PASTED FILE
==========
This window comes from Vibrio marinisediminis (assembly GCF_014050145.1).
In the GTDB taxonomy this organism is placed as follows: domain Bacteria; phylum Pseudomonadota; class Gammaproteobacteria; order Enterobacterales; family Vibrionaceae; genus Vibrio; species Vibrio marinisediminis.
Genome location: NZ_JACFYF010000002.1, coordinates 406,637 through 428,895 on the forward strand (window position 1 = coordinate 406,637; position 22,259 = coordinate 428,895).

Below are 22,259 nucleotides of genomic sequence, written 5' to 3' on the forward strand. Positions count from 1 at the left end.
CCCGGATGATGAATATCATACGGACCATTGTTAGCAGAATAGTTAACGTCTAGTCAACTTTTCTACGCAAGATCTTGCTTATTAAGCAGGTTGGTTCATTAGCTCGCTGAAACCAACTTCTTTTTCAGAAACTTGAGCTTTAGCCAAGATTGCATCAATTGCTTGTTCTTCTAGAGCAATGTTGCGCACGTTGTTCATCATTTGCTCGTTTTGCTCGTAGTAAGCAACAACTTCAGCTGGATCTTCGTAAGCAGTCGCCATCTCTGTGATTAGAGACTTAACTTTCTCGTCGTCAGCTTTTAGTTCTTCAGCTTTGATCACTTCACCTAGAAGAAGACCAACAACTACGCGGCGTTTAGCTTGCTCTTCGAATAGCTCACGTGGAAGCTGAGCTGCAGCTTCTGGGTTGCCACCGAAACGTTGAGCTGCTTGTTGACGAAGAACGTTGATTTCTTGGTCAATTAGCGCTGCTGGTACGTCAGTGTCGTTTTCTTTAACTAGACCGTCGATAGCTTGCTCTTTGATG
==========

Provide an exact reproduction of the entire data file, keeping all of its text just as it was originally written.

This window comes from Vibrio marinisediminis (assembly GCF_014050145.1).
In the GTDB taxonomy this organism is placed as follows: domain Bacteria; phylum Pseudomonadota; class Gammaproteobacteria; order Enterobacterales; family Vibrionaceae; genus Vibrio; species Vibrio marinisediminis.
Genome location: NZ_JACFYF010000002.1, coordinates 406,637 through 428,895 on the forward strand (window position 1 = coordinate 406,637; position 22,259 = coordinate 428,895).

Below are 22,259 nucleotides of genomic sequence, written 5' to 3' on the forward strand. Positions count from 1 at the left end.
CCCGGATGATGAATATCATACGGACCATTGTTAGCAGAATAGTTAACGTCTAGTCAACTTTTCTACGCAAGATCTTGCTTATTAAGCAGGTTGGTTCATTAGCTCGCTGAAACCAACTTCTTTTTCAGAAACTTGAGCTTTAGCCAAGATTGCATCAATTGCTTGTTCTTCTAGAGCAATGTTGCGCACGTTGTTCATCATTTGCTCGTTTTGCTCGTAGTAAGCAACAACTTCAGCTGGATCTTCGTAAGCAGTCGCCATCTCTGTGATTAGAGACTTAACTTTCTCGTCGTCAGCTTTTAGTTCTTCAGCTTTGATCACTTCACCTAGAAGAAGACCAACAACTACGCGGCGTTTAGCTTGCTCTTCGAATAGCTCACGTGGAAGCTGAGCTGCAGCTTCTGGGTTGCCACCGAAACGTTGAGCTGCTTGTTGACGAAGAACGTTGATTTCTTGGTCAATTAGCGCTGCTGGTACGTCAGTGTCGTTTTCTTTAACTAGACCGTCGATAGCTTGCTCTTTGATG